Changes to ICC constitution could be Sri Lanka Cricket's saviour

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Mahinda Rajapaksa
Proposed amendments to ICC constitution aimed at eliminating government interference in member boards. AFP PHOTO/PRESIDENTIAL SECRETARIAT/STR.

A couple of months ago, Gavin wrote on his blog about how the International Cricket Council (ICC) could do more to help nations like Sri Lanka, where the governing body (SLC) is heavily influenced by the government, where elections have not taken place in years to elect able officials and where nepotism is rife.

Gavin highlighted the International Rugby Board (IRB’s) decision to strip Sri Lanka of its full member status because it had violated its regulations by not conduction elections.

In his words,

The SLRFU failed to meet the IRB’s rules and regulations in place, which requires all full-member nations to conduct elections to appoint officials for rugby’s governing body in Sri Lanka.

Contrastingly, Sri Lanka Cricket (SLC) – cricket’s governing body on the island – has failed to carry out elections since 2005 and utilises a government appointed ad-hoc interim committee to operate without proper oversight.

The lack of accountability and transparency at SLC saw the chairman Somachandra (DS) de Silva appoint his nephew Suraj Dandeniya as the director of the World Cup secretariat in Sri Lanka for a six-figure (USD) pay package.

The ICC announced recently that it is planning on changing its constitution, which will minimise government and political interference and eliminate interim committees.

The following are the proposed amendments,

  • Members must provide for (a) free elections and/or (b) appointments from amongst their members for their executive body or nominees from outside their members appointed by their executive body. This obligation shall be included in their statutes. Where there is no such provision or where the ICC Executive Board considers an executive body of member not to have been established by free elections and/or appointments as indicated above, the ICC Executive Board shall have the power to suspend or refuse to recognize an executive body, including an executive body set up on an interim basis.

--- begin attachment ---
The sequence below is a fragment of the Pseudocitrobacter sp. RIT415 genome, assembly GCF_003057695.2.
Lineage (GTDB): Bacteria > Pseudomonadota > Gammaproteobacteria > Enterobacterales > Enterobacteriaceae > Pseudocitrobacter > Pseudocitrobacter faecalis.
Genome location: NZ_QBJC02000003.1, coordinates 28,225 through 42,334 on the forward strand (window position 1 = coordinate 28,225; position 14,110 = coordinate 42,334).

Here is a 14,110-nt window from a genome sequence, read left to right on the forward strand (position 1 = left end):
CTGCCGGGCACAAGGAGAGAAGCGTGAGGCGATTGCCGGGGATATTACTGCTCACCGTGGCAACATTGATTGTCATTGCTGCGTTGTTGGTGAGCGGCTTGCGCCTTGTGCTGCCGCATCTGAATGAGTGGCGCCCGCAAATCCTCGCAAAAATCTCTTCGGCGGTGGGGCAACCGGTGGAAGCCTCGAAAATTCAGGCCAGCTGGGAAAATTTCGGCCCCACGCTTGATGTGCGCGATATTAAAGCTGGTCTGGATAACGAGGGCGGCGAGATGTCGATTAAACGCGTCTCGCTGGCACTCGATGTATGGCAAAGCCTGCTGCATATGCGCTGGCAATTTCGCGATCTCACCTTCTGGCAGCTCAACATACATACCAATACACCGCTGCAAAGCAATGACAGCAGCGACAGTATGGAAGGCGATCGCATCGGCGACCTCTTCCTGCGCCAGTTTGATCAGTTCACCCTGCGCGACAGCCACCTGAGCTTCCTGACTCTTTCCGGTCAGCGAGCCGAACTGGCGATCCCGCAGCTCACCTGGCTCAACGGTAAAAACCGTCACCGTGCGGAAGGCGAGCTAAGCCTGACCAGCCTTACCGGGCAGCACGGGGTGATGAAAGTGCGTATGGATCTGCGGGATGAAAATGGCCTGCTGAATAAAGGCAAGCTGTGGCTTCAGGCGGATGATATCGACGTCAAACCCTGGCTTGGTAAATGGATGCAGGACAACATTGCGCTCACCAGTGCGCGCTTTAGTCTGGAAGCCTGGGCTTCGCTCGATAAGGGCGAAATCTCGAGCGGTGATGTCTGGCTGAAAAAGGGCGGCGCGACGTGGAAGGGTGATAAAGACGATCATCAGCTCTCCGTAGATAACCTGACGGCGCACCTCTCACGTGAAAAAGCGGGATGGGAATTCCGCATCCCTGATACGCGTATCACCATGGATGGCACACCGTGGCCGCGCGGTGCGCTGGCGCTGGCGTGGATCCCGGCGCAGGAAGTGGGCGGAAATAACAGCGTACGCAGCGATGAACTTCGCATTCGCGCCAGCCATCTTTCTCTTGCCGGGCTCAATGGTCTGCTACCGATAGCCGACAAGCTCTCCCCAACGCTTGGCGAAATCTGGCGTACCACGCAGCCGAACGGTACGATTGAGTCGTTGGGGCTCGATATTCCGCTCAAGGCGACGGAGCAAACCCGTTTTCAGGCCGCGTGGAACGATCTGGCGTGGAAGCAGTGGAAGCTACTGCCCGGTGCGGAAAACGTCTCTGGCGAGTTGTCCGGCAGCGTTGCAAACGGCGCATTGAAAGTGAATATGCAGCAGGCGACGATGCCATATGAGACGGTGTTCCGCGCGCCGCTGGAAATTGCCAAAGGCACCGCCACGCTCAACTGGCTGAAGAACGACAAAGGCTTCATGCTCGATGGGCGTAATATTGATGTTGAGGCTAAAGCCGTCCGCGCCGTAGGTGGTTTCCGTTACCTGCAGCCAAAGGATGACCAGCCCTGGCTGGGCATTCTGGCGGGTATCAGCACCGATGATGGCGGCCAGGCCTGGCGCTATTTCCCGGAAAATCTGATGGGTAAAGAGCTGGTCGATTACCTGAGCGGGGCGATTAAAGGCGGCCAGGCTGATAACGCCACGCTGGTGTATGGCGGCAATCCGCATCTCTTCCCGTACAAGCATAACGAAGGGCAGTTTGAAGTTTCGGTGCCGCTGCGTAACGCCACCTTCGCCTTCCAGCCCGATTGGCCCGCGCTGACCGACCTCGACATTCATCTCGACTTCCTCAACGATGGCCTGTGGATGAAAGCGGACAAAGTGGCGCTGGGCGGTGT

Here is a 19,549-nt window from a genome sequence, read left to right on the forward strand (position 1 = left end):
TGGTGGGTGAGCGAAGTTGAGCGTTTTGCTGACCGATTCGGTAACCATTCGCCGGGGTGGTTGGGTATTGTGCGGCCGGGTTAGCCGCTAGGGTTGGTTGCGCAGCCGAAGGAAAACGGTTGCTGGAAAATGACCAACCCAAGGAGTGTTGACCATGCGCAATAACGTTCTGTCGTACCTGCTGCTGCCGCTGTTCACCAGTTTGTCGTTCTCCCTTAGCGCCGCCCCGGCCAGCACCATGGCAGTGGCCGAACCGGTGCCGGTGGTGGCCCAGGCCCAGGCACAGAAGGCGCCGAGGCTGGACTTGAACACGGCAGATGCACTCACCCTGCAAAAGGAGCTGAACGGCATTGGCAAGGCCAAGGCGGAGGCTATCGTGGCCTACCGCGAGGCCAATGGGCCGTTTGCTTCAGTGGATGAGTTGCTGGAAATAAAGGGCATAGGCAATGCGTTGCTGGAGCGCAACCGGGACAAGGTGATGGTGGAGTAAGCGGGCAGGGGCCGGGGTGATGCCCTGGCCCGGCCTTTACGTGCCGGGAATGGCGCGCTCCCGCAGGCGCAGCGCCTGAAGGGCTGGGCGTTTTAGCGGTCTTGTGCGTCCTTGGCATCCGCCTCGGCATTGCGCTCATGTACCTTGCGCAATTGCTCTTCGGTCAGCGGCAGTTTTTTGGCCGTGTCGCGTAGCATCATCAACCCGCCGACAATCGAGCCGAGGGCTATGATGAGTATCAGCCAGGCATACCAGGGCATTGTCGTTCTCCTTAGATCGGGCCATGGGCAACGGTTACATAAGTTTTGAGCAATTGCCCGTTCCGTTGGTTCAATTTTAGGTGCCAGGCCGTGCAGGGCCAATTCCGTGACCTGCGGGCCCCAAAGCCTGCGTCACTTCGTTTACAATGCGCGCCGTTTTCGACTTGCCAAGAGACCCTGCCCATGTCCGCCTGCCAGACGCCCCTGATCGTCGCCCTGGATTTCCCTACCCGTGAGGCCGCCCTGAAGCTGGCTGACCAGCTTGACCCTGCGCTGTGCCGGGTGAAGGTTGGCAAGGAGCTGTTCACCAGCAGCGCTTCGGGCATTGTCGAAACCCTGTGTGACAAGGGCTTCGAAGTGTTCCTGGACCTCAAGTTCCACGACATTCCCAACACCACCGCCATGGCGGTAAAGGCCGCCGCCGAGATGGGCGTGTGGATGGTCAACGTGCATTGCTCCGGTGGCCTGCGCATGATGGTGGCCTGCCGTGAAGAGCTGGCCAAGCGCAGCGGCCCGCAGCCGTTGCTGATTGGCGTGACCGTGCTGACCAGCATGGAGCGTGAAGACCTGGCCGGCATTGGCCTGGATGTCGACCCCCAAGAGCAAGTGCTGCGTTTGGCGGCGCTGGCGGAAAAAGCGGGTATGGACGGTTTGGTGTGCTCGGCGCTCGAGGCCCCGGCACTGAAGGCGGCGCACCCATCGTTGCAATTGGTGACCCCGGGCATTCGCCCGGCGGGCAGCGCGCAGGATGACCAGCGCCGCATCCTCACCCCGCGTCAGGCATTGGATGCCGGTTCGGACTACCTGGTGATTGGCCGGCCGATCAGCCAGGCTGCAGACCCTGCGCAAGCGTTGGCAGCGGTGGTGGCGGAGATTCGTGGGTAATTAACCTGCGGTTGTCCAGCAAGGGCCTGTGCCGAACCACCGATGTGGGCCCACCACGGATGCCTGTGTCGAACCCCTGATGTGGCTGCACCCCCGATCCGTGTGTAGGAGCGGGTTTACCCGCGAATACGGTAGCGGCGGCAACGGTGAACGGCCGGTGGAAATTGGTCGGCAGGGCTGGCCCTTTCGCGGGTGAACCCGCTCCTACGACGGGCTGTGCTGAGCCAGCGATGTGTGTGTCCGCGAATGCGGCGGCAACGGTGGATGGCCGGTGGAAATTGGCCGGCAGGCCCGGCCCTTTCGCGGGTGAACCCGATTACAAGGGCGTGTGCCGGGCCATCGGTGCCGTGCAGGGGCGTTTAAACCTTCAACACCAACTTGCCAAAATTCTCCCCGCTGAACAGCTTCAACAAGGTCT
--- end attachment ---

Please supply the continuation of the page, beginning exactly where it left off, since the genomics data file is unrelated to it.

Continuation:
• Where a government interferes in the administration of cricket by a Member, including but not limited to interference in operational matters, the selection and management of teams, the appointment of coaches or support personnel or the activities of a Member, the ICC Executive Board shall have the power to suspend or refuse to recognize that member.

Obviously, there will be opposition to this move by those who will be affected. And there is. Pakistan has got the ball rolling with a lawsuit against the ICC to put a stop to it. Expect similar opposition from all those who are riding the gravy train in Sri Lanka as well.


Confused's picture

While the call for a stop to permanent Interim Committees in Sri Lanka is laudable, in my view it was still the lesser of the two evils than the last so-called elected body headed by Thilanga Sumathipala. One thing that supersedes abilities and competence is integrity and an impeccable character and to have him as an elected head is more disgraceful for the nation than anything that has followed including that of the current Interim mob. In Sri Lanka, ground realities mean that we may have to adjust what defines integrity, which may even boil down to a choice between the lesser of two evils. But there are some paths that we simply cannot allow to be followed...again.

If Sumathipala has an unblemished record on his character, it is only so in the same manner that Mervyn Silva can similarly boast of a similar record. This is Sri Lanka after all where you can be remanded for years on the most friviolous complaint if you are a nobody; and get off scott free for murder (literally) if you are somebody.

Let us not forget how "that" magistrate illegally provided Sumathipala with bail on a public holiday. Let us not forget that Sumathipala sent an underworld thug to Lords to watch the World Cup, and let us not forget that when this same thug was due to give evidence against Thilanga, he was SHOT AND KILLED INSIDE THE COURTROOM in front of the judge.

So while an elected body is desirable, there must be stringent guidelines on who is eligible to be elected. The reality though is that pigs will fly before this happens and someone like Thilanga will buy his way in to this position yet again in what is in reality, anything but a democratically elected body. This to me is a far greater threat than the appointment of any Interim Committee.

Theena K's picture

While I agree with Confused's sentiments (above) it has to be said that both interim committee and elected body, in SLC's case, are two sides of the same coin. It makes no difference what the process is - and isn't the process that the ICC wants to regulate? - the end result here and places like India/Pakistan will always be the same. Some government-backed goon who wants to wet his beak while pretending to give a sh*t about cricket.

Anonymous's picture

Nishantha and DS will do whatever they can to prevent this and MR will give full backing to block this. They all want it to remain the way it is. A lot of money can be made and MR is a cricket fan so he always want to have involvement and control in SLC.

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